Lake Health District

Lake Health District CEO Charles Tveit, right, addresses the December 2020 shortfall of $1.2 million dollars.

During his financial report to the Lake Health District Board, LHD CEO Charlie Tveit noted that December had seen a loss of $1.2 million. Multiple Board members expressed concern with the loss and the issues that contributed to it.

Tveit told the Board that the deficit was largely due to challenges with patient collections brought on by the transition to a new information system and difficulties brought on by COVID.

“I think it’s probably helpful to understand how much COVID has impacted us,” Tveit said, noting that the local population’s “reluctance” to visit the Hospital has had perhaps the most significant impact.

The downturn is evident in the Hospital’s numbers year-over-year. Lab volume was down 31% in 2020 compared to 2019, rehab patients down 20%, and Wellness Center patients down 16%.

If patients don’t visit the Hospital’s clinic, Tveit explained, then LHD doctors aren’t able to identify cases in need of treatment. And if a patient who does not visit a clinic gets sick enough to visit the ER, sometimes their ailment has progressed beyond what LHD is able to handle. In those cases, the person must be sent to St. Charles Hospital in Bend. Such factors have a negative impact on LHD’s volume and revenue.

Patient charges in December 2020 were not dismal, but Tveit said they were not as much as LHD expected. Additionally, while the District saw “a good bump” in its days cash on hand in November, such was not the case in December.

“Part of that is the holidays and people spending money on other things,” Tveit posited.

But he believes it was LHD’s transition to Cerner, a new hospital information system, that created the steepest uphill climb for revenue generation.

“When we took on the Cerner transition, the revenue cycle team had to use two different systems to collect money,” he described. There were also some cases where LHD did not collect at all.

Tveit added bluntly, “In some cases, the employees that helped us get behind where we need to be — they don’t work for us anymore.”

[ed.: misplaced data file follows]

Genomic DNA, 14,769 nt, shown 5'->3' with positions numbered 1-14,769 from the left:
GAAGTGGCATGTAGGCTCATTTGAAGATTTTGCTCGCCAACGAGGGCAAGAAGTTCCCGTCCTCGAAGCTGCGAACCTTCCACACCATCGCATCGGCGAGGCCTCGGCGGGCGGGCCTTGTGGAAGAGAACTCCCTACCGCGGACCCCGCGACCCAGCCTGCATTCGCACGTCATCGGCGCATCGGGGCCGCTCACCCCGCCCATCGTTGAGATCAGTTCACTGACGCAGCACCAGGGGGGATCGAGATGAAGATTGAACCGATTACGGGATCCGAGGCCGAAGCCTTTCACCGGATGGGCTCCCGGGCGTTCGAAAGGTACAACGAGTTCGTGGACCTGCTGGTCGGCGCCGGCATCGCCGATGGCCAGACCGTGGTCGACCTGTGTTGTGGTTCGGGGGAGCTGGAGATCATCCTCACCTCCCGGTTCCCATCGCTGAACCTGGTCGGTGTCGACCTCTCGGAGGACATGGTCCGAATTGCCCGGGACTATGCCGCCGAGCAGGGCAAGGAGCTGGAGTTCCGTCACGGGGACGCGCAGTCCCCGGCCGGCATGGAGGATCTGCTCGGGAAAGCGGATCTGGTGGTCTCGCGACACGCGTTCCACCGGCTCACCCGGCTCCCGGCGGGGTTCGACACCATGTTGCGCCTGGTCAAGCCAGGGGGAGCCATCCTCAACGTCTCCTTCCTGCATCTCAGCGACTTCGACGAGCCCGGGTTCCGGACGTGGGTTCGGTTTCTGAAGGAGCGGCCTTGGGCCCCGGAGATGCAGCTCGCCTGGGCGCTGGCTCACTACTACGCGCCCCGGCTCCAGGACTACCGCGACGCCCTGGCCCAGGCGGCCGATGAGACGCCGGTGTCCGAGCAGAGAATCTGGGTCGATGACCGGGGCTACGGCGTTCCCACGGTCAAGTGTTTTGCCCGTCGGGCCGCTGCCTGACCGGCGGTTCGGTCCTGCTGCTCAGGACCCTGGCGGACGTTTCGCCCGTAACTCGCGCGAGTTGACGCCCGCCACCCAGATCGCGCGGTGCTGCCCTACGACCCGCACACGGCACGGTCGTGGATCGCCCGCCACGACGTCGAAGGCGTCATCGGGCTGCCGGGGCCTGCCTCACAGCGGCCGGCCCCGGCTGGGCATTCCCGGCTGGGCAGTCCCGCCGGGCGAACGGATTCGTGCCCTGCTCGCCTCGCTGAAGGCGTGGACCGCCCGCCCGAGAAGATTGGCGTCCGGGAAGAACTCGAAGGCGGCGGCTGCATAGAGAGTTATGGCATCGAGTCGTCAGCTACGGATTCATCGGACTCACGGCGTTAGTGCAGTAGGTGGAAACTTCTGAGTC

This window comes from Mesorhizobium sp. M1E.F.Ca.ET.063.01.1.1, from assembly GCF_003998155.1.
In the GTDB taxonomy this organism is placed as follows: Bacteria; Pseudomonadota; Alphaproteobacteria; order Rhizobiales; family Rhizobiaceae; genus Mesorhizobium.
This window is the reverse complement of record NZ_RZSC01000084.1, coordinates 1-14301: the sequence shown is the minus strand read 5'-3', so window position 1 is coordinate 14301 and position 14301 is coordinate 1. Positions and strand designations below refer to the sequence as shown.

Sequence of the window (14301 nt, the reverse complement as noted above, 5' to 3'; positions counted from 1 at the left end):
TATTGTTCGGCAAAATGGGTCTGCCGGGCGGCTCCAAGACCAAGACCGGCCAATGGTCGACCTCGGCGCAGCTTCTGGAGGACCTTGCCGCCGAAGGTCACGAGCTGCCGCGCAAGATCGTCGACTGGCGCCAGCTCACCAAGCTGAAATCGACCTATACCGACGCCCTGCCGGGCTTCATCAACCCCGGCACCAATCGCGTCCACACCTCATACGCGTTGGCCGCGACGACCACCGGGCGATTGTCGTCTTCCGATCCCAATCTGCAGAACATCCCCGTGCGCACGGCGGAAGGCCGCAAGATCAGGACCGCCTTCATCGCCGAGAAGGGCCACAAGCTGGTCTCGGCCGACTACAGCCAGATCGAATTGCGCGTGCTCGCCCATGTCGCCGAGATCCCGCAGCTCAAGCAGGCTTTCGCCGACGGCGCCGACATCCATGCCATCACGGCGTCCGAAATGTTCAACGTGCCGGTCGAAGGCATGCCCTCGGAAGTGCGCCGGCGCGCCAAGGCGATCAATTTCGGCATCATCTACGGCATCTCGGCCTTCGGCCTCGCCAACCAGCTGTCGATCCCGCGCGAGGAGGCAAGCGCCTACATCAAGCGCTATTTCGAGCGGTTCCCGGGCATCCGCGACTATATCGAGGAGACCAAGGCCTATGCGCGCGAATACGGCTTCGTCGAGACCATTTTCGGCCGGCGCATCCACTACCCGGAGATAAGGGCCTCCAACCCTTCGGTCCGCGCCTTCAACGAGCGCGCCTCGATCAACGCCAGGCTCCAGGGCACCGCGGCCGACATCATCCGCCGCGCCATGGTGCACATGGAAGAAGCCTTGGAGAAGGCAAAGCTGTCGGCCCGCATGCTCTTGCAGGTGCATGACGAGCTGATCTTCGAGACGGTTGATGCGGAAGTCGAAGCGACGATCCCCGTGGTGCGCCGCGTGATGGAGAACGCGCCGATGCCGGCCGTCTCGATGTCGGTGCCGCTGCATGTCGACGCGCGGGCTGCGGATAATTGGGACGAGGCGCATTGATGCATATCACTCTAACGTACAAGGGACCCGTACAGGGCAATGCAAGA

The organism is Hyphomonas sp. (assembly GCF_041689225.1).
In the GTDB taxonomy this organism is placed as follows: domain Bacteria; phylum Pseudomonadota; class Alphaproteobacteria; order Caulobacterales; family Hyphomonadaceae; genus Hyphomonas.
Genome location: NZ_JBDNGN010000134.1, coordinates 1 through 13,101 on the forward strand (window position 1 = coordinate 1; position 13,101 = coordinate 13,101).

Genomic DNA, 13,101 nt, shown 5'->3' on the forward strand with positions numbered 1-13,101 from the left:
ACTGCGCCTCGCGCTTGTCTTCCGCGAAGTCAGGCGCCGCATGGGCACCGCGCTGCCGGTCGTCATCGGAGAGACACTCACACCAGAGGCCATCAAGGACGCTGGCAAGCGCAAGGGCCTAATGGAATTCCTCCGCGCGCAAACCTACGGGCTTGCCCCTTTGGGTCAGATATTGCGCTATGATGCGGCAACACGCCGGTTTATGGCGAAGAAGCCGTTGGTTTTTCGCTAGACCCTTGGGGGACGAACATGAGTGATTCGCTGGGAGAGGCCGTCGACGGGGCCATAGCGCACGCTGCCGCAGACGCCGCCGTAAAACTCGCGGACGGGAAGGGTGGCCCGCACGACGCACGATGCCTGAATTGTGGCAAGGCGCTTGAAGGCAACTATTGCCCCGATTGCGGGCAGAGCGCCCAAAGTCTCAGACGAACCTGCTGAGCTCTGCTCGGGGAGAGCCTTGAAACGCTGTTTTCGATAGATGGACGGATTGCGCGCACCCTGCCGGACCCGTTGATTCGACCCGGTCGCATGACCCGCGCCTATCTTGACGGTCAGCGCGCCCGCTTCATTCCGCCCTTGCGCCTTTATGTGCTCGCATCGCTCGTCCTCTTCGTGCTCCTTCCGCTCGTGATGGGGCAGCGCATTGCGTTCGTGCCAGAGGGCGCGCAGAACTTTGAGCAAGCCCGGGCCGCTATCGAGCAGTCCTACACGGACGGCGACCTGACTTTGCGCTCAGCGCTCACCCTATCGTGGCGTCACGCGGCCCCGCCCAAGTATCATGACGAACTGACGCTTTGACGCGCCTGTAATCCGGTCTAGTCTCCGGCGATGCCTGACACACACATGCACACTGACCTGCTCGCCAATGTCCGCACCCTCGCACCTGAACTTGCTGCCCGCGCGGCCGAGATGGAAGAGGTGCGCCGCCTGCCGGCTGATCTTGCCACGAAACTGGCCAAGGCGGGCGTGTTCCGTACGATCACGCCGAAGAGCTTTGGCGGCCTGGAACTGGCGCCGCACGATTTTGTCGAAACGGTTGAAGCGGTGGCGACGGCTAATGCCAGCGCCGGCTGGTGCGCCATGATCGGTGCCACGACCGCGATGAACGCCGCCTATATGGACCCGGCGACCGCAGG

He called the end of 2020 “ a clean-up time” for the Health District as employees worked to solidify the transition to Cerner and be sure due diligence was being done to follow up with patients and insurance and collect on accounts.

Despite the factors that led to the deficit, Tveit acknowledged, “We are well aware that this is not what we want to see.”

Board Treasurer John Shine expressed, “What concerns me is, looking back over the last several years, we’ve never had a month like that. This is a significant hit. It does concern me. I hope this is a catch-up month, but some of this is financial mismanagement.”

Shine stressed the importance of the process that occurs after a patient is seen to be sure charges are billed timely and then followed through to collection.

“I’d like you to get back to us in two weeks telling us what this was. And one of the nice things about Cerner is it has a bunch of dashboards,” Shine told Tveit.

“You’re right on,” Tveit responded. He said one of the most difficult factors in that process happens when physicians do not get their charting done quickly after seeing a patient, which delays the entire process and then delays the revenue cycle.

On the flip side, he pointed out, “We want doctors to take care of all our patients. If we demand they spend all their time on record keeping, then they’re not able to see as many patients. This is a problem with all health care facilities.”

Board Sec. Jerald Steward said since he has been on the board, LHD has had “four or five business managers,” something he believes has played a role in the revenue challenges.

Shine said LHD must get better at billing insurance and patients in a timely fashion. Referring to the December deficit, he said, “This is what happens when you’re not good at it.”

Tveit immediately responded, “This is what happens when you clean up after a long time.” He said LHD’s physicians have reported that Cerner is difficult to use and that the number of clicks required to input information is “onerous.”

LHD faces the added challenge of currently being without a chief financial officer. Cheryl Cornwell, who served as LHD CFO for seven years, resigned in late 2020 and moved to Washington to be closer to family.

LHD Revenue Cycle Mgr. Susan Pointere offered a positive look at the situation. While she conceded that $1.2 million is “a staggering loss,” she said LHD has “gained so much knowledge moving forward” now that the initial challenges and difficult transition to Cerner have been surmounted.

“We can drill down to who has how many outstanding charts” in order to resolve some of the billing and collection issues, she said. “We are all working hard together and seeing huge amounts of success in our departments. I think everyone is seeing how critical it is to get that information in, in a timely fashion.”

She said the large revenue loss for December is mostly due to billing issues with the former system, which have now been resolved.

LHD is anticipating an additional $2 million dollars coming in around April or May in the form of government reimbursement for expenditures during COVID.

The Board directed Tveit to determine which of Cerner’s dashboards have the most useful information for determining the success and follow-through of charting, billing and revenue.

For more information, call 541-947-2114.

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